The Informant: An Otto Penzler Book

The Informant: An Otto Penzler Book

by Thomas Perry
4.1 24

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Overview

The Informant: An Otto Penzler Book by Thomas Perry

In Thomas Perry’s Edgar-winning debut The Butcher’s Boy, a professional killer betrayed by the Mafia leaves countless mobsters dead and then disappears. Justice Department official Elizabeth Waring is the only one who believes he ever existed. Many years later, the Butcher’s Boy finds his peaceful life threatened when a Mafia hit team finally catches up with him. He knows they won’t stop coming and decides to take the fight to their door. 

Soon Waring, now high up in the Organized Crime Division of the Justice Department, receives a surprise latenight visit from the Butcher’s Boy. Knowing she keeps track of the Mafia, he asks her whom his attackers worked for, offering information that will help her crack an unsolved murder in return. So begins a new assault on organized crime and an uneasy alliance between opposite sides of the law. As the Butcher’s Boy works his way ever closer to his quarry in an effort to protect his new way of life, Waring is in a race against time, either to convince him to become a protected informant—or to take him out of commission for good.

Product Details

ISBN-13: 9780547569642
Publisher: Houghton Mifflin Harcourt
Publication date: 05/05/2011
Series: Butcher's Boy Series , #3
Sold by: Houghton Mifflin Harcourt
Format: NOOK Book
Pages: 336
Sales rank: 63,300
File size: 1 MB

About the Author

THOMAS PERRY is the author of the Jane Whitefield series as well as the best-selling novels Nightlife, Death Benefits, and Pursuit. He won the Edgar Award for The Butcher’s Boy, and Metzger’s Dog was a New York Times Notable Book of the Year.

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The Informant (Butcher's Boy Series #3) 4.2 out of 5 based on 0 ratings. 24 reviews.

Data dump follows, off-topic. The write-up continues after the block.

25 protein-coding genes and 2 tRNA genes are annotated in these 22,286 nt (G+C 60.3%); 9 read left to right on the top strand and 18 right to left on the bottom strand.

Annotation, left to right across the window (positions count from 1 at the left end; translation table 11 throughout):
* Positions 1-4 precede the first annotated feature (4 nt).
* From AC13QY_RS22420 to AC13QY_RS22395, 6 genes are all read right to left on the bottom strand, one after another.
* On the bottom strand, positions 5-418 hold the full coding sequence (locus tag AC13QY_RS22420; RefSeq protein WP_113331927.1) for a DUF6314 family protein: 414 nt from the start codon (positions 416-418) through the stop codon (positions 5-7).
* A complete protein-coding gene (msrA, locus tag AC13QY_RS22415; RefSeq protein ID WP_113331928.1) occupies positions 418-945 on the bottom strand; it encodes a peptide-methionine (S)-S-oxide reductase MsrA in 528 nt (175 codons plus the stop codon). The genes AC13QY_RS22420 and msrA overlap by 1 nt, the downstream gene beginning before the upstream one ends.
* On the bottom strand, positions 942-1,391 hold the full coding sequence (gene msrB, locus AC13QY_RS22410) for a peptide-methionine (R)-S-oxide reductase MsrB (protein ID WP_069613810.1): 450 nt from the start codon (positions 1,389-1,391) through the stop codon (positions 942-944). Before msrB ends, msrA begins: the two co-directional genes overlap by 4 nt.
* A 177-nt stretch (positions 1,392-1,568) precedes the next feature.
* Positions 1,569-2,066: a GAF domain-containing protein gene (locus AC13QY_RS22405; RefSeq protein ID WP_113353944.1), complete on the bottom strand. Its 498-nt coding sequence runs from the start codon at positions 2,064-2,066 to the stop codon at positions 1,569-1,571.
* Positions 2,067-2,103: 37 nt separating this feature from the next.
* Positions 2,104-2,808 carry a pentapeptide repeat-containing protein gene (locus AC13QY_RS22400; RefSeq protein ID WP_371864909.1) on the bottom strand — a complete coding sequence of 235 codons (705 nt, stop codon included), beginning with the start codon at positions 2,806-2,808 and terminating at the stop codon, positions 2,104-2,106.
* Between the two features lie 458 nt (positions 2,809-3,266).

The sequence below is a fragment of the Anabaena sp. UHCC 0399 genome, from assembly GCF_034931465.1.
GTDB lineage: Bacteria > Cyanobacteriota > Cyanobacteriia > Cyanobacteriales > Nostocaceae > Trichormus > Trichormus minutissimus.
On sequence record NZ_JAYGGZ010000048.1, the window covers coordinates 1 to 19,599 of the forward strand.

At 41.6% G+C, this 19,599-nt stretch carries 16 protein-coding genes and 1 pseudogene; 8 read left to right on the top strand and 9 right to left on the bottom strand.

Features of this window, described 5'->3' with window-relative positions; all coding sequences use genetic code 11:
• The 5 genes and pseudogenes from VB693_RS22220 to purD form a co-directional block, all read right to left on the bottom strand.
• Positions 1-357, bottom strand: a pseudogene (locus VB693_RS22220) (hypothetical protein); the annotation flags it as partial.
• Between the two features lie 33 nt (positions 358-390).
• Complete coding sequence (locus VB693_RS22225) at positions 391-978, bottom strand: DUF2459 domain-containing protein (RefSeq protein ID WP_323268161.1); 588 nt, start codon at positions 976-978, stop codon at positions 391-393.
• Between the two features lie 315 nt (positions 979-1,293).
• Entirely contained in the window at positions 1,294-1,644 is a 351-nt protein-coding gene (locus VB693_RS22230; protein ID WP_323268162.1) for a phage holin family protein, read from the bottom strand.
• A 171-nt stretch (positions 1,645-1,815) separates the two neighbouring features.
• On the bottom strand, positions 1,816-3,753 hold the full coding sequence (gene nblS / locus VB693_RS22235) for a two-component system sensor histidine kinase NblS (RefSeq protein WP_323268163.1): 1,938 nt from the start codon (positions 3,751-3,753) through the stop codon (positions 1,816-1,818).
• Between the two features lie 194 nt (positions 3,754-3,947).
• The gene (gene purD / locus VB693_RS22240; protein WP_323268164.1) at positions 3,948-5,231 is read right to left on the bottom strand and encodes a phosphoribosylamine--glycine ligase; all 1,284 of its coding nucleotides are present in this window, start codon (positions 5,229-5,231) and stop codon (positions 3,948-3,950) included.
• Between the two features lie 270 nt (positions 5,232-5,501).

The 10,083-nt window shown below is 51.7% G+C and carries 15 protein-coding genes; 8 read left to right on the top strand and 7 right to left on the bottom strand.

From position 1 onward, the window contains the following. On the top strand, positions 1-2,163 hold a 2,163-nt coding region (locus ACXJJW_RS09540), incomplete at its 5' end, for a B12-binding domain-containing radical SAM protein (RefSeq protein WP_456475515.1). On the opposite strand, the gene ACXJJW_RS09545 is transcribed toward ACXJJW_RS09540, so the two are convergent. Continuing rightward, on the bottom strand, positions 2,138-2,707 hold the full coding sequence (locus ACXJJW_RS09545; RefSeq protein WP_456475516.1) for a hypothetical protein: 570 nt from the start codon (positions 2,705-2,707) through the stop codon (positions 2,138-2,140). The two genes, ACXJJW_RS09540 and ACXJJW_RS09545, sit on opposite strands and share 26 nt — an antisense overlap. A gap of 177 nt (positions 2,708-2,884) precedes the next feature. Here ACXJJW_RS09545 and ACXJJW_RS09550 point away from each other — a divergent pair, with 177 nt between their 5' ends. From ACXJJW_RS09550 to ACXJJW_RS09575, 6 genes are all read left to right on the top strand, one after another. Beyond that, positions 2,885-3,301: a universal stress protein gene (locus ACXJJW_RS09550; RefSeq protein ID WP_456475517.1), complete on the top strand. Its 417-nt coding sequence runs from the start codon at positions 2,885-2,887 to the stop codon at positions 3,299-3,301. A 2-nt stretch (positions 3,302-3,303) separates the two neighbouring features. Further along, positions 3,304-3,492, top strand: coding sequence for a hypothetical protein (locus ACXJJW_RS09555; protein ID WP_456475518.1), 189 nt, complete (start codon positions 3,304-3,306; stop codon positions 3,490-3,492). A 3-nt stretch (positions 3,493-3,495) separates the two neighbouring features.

gloriafeit More than 1 year ago
As in his earlier novels [and I’m thinking particularly of the wonderful Jane Whitefield series], the devil is in the details, and this author excels in conveying the meticulously planned and executed steps taken by his protagonist, so that credibility is never an issue. In this standalone – actually, a follow-up to Mr. Perry’s very first novel, The Butcher’s Boy [for which he won an Edgar award] – that eponymous character returns, twenty years older. Although he goes by any number of other names, that soubriquet is the name by which he is known, both to the authorities and to the mafia members who variously employed him, betrayed him, and then became his victims. The Butcher’s Boy kills without compunction. It is, after all, what he does best, taught since childhood, simply as a job, or a way to stay alive, or to seek revenge for the aforementioned betrayal. Rarely is it personal. Although somewhat more so of late. Well-trained from the age of 10 by an actual butcher, whose “side job” is in “the killing trade,” beyond the necessary skills he is also taught “Everybody dies. It’s just a question of timing, and whether the one who gets paid for it is you or a bunch of doctors. It might as well be you.” While working as a hit man, his philosophy was simple: He had “resisted the camaraderie that some of the capos who had hired him tried to foster. He had kept his distance, done his job, collected his pay, and left town before buyer’s remorse set in. He made it clear that he was a free agent and that he was nobody’s friend.” He has been out of the US for over twenty years, now over 50 years old, and afraid he had gone soft. But his skills are not diminished. He leaves no witnesses. The ones who aren’t dead never notice him entering or leaving a crime scene: “He was a master at being the one the eye passed over in a crowd.” And the authorities - - with one notable exception - - haven’t a clue. That exception is Elizabeth Waring, of the Organized Crime & Racketeering Division of the Department of Justice. She connects the dots and has no doubt that he has come out of retirement and is the one now murdering Mafiosi at an alarming rate, and sees in him, potentially, “the most promising informant in forty years.” Of course, to fulfill that possibility she must get him to agree and, even more difficult, keep him alive, as “he wasn’t worth anything dead.” They embark on an ambivalent, and somewhat fluid, relationship, equal parts grudging respect and fear of the danger the other represents, somehow both earning sympathy. The author’s trademark suspense as the end of the novel draws near had this reader literally holding her breath. I loved this book, and it is highly recommended.